I too point to the value of streetcars in reviving our urban core. I'd like to host a live chat next week to discuss some of these issues. What representatives from the city and JTA should I try to invite to the chat?

Bill Bishop, Glorious Johnson, Mike Miller and perhaps Adam Hollingsworth would all be good public candidates to bring on the show to discuss mass transit.  However, if you're going to have a city or JTA representative on the show, I'd recommend having Bob Mann as a guest on the same show.  This way you'll have a discussion that can include someone with actual background knowledge on these types of systems and what it takes to pull them off.

fsujax

May 29, 2009, 08:07:24 AM
Great article. Now march it over to City Hall and tell them to tell JTA to get it done, with the $100 million that was set aside in the BJP. JTA gets it, wants to do it, but with no direction or clarification on the $100 million from City Hall or City Council it isn't going to happen.

thelakelander

May 29, 2009, 08:27:23 AM
I wonder if JTA needs help in putting together an actual compelling argument to council?  Its going to take an all around effort and the transit authority is going to have to get vocal, like they are for advertising on bus shelters and BRT.  As long as JTA remains mum on these issues, the fight for them will take longer.

zoo

May 29, 2009, 08:58:27 AM
Quote
Now march it over to City Hall and tell them to tell JTA to get it done, with the $100 million that was set aside in the BJP. JTA gets it, wants to do it, but with no direction or clarification on the $100 million from City Hall or City Council it isn't going to happen.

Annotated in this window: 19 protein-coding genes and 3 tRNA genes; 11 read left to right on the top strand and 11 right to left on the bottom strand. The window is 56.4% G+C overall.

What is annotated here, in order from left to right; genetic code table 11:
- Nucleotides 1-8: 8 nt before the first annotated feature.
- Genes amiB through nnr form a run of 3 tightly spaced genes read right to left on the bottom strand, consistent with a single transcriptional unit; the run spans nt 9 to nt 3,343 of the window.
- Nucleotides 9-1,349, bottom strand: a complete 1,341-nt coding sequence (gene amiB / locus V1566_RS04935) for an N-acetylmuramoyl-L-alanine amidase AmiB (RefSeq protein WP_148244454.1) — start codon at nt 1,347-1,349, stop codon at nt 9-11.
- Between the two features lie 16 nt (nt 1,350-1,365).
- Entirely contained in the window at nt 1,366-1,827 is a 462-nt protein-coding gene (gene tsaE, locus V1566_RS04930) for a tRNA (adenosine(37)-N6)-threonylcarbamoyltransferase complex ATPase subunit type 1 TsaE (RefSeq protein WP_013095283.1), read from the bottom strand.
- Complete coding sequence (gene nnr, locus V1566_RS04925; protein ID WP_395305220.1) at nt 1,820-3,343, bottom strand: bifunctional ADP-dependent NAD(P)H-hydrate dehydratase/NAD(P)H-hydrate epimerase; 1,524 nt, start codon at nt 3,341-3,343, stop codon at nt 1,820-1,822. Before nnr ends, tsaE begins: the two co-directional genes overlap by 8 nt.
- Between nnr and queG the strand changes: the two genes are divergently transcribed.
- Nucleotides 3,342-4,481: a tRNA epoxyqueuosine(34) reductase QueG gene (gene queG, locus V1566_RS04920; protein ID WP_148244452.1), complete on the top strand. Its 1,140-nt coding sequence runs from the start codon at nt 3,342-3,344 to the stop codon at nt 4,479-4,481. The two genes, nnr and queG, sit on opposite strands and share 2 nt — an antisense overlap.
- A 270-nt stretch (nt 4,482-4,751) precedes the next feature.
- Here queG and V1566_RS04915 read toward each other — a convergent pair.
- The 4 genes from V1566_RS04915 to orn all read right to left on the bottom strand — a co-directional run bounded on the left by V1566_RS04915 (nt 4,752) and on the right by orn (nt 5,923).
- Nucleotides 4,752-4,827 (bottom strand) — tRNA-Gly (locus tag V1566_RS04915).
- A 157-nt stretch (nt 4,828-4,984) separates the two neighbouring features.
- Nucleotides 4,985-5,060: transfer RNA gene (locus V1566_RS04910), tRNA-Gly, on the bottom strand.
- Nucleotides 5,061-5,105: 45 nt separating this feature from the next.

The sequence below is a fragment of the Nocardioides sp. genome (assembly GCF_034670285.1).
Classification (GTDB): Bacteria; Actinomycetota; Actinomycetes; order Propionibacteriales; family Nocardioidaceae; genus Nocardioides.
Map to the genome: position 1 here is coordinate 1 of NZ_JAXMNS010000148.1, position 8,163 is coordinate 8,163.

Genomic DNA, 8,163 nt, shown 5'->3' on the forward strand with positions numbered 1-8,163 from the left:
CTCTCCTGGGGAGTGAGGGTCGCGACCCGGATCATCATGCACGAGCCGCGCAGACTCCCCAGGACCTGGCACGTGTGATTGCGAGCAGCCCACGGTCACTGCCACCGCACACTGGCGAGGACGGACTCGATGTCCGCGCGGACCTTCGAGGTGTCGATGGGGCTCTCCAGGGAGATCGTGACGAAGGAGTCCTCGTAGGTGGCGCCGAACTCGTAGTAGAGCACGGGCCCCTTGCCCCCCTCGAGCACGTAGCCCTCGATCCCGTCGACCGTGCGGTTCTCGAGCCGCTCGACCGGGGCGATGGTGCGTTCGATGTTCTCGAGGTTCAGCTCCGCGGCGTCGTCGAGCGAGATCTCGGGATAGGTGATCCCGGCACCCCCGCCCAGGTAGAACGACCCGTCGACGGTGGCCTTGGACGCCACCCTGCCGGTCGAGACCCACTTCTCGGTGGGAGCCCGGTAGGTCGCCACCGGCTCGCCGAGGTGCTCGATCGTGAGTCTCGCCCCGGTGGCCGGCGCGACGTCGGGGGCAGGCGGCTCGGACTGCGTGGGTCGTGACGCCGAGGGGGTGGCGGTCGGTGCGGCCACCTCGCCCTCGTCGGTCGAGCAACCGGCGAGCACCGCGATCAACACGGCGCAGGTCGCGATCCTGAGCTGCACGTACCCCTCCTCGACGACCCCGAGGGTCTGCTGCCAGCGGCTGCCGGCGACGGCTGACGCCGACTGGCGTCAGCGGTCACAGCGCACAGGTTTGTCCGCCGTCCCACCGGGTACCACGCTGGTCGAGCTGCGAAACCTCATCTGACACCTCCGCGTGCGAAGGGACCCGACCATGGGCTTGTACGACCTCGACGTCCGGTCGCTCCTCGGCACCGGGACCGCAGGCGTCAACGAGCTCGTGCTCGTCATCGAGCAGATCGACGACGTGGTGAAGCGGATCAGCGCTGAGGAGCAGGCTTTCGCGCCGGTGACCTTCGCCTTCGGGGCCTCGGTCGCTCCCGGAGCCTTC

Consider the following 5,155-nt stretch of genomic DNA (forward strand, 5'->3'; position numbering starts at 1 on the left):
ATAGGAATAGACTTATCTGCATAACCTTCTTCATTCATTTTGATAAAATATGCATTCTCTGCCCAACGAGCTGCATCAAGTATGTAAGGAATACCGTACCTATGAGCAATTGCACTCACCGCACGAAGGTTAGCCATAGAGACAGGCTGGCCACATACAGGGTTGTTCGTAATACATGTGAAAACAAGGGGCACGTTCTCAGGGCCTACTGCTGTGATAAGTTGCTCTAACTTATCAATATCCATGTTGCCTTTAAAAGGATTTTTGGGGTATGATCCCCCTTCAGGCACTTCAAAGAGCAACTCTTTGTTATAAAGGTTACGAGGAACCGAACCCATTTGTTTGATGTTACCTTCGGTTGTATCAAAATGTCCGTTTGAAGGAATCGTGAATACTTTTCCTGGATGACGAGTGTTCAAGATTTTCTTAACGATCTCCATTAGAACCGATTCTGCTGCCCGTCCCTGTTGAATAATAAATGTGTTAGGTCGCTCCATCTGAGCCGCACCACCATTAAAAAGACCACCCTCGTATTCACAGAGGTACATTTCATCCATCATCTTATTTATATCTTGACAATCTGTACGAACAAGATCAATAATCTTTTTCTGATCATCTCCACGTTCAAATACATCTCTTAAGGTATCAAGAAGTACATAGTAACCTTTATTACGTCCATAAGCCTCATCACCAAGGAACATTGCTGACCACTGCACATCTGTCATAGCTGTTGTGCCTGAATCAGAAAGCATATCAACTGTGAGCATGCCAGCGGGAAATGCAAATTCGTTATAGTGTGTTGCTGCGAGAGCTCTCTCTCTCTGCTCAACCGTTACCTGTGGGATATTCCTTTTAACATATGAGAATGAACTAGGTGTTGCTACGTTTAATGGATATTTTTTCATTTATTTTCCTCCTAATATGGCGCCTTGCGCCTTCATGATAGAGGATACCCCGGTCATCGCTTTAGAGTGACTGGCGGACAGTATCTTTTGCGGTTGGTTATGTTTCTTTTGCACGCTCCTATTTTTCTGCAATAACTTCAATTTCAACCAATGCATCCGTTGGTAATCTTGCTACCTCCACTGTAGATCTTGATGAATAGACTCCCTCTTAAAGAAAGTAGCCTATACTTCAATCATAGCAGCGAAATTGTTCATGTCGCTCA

So I'll copy the same post from the Main Street Pocket Park thread, and let you readers replace "revitalized Downtown" with "smart, integrated urban transit options."

Quote
This is what the citizens of Jacksonville want -- a revitalized Downtown area. Our city can't get it right b/c politics gets in the way of leadership. This Mayor and this Council just aren't cut out for making smart decisions about it. They are penny-wise and pound foolish, and don't realize that a revitalized Downtown would be a boon for the entire region, including their own districts...

Deuce

May 29, 2009, 09:06:44 AM
Ditto to all above.

zoo

May 29, 2009, 09:09:43 AM
Btw, here are "Guiding Principals" # 1 & 2 from the Reality Check First Coast exercise that was conducted last week down at WGV:

1. Alternate transportation modes.
2. Redevelopment and urbanization.

And here's a info on what the purpose of the exercise was:

"A visioning exercise designed to discuss, analyze and develop alternative growth scenarios for our region through the year 2060.